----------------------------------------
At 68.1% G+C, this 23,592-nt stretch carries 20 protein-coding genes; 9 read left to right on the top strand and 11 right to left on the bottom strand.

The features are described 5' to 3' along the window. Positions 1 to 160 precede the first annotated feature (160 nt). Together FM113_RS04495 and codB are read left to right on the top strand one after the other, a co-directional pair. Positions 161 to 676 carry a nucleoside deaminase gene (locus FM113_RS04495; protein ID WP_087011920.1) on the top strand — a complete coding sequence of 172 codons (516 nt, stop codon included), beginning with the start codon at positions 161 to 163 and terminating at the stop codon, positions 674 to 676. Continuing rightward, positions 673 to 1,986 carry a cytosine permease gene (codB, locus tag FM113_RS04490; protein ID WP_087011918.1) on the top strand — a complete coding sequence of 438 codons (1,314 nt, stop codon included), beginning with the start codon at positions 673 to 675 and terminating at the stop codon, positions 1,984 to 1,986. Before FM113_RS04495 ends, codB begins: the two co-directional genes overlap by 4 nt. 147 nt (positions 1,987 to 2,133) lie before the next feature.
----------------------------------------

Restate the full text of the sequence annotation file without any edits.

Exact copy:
At 68.1% G+C, this 23,592-nt stretch carries 20 protein-coding genes; 9 read left to right on the top strand and 11 right to left on the bottom strand.

The features are described 5' to 3' along the window. Positions 1 to 160 precede the first annotated feature (160 nt). Together FM113_RS04495 and codB are read left to right on the top strand one after the other, a co-directional pair. Positions 161 to 676 carry a nucleoside deaminase gene (locus FM113_RS04495; protein ID WP_087011920.1) on the top strand — a complete coding sequence of 172 codons (516 nt, stop codon included), beginning with the start codon at positions 161 to 163 and terminating at the stop codon, positions 674 to 676. Continuing rightward, positions 673 to 1,986 carry a cytosine permease gene (codB, locus tag FM113_RS04490; protein ID WP_087011918.1) on the top strand — a complete coding sequence of 438 codons (1,314 nt, stop codon included), beginning with the start codon at positions 673 to 675 and terminating at the stop codon, positions 1,984 to 1,986. Before FM113_RS04495 ends, codB begins: the two co-directional genes overlap by 4 nt. 147 nt (positions 1,987 to 2,133) lie before the next feature.